There is auspices and authorization for the agency to help a
specific client group with the issues and difficulties identified in the
intervention focus. In order to determine the specific types of help the agency
should provide, understanding the strengths and limitations of the potential
clients is essential. What can they
handle on their own and with what do they need help?


The automatic response might be each person is an individual and
has his unique strengths and limitations, opportunities and deficits.
This is unarguably true. At the same time, people in a group or community have
many traits and characteristics, abilities and disabilities, resources and
deficits in common. The people in the client profiles developed above similarly
have shared issues and challenges, resources and opportunities. Among the
common elements in their situations and circumstances, many of them struggle
with the concerns and difficulties seen in the intervention focus.


Given this common experience for potential clients, we turn our
attention to their opportunities and limitations with respect to the
intervention focus. Most people neither need nor use human services agencies.
They use family, friend, neighbor, community, and other personal resources to
manage and cope with the needs, problems, and vulnerabilities in their lives.
It is important to emphasize they do not take care of themselves or go it
alone. NAME=”ehsm_OLE_LINK19″>These people are adequately supported. They may
experience the difficulties included in the intervention focus; but when they
do, the help they need is either already there for them or personally
accessible by them. They can and do get what they need.


















Just as some people are adequately supported, others are inadequately supported. They require
help with their life difficulties; but unlike those who are adequately
supported, the supports and resources they need are not there for them. The
adequacy of supports available to people range from inadequate to adequate, as
illustrated in Figure 4.


There is an important, additional dimension as also illustrated in
Figure 4. Coping difficulties experienced by people range from more serious to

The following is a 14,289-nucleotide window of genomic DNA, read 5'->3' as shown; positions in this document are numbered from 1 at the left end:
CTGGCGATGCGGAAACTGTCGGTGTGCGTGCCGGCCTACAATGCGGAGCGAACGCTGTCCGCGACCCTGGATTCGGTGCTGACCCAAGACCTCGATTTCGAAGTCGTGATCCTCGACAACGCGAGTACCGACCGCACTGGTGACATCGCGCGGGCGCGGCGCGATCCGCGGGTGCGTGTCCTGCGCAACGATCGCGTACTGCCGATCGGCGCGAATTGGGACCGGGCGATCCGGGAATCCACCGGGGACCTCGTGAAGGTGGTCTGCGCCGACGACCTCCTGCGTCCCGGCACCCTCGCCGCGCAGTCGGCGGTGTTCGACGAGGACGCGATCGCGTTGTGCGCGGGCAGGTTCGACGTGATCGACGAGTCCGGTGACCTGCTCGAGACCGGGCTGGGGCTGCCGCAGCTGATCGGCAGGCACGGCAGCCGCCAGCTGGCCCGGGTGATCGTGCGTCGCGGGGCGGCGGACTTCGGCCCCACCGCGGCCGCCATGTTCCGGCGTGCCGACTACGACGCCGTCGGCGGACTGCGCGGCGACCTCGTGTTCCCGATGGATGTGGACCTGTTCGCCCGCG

less serious. Seriousness is a
measure of how bad it would be if the need were not met, the problem not
resolved, the vulnerability not reduced. People’s difficulties can be
understood as NAME=”ehsm_OLE_LINK24″>NAME=”ehsm_OLE_LINK23″>more serious with inadequate supports,
more serious with adequate supports, less serious with inadequate supports, and
less serious with adequate supports.


Figure 4 assists our understanding of the resources and
opportunities potential clients have to cope with the difficulties identified
in the intervention focus. First, human services agencies usually receive
authorization – public or private – to help with more serious difficulties and
issues in people’s lives. Second, this authorization is typically limited to situations
where there are inadequate supports. If people can personally arrange for part
– but not all – of the resources they need, the authorization may only include
the portion of resources for which they cannot make adequate arrangements.
Whether the Authorization is full or proportional, people are experiencing
serious issues and are also experiencing significant difficulty coping with
them.


Limiting our attention to the difficulties and issues in the
intervention focus, Figure 4 shows us some people have adequate supports for
coping with those serious issues and others do not. If we identify the
resources and opportunities those with adequate supports use to cope, we
understand what is missing for those who are not coping as successfully. An
inability to cope reflects a deficit and not some trait or characteristic of
the individual. The deficit is an absence or limited access to particular
resources or opportunities available to others. Developing a human services
agency is based on the premise making those resources and opportunities
available to potential clients leads to their coping more successfully.


Return focus to the client profiles developed earlier. The
potential clients represented in the profiles have limited access to needed
resources and opportunities to cope successfully with the issues and
difficulties in the intervention focus. We next determine what resources and
opportunities people have who successfully cope with those issues and
difficulties. The agency eco system makes those opportunities and resources
sufficiently available to and accessible by agency clients to enable them to
better cope with the issues and difficulties included in the intervention
focus. Those opportunities and resources are available to and accessible by
some people on a private, self-directed basis, but not to potential clients.
The human services agency simply equalizes availability and access for
everyone.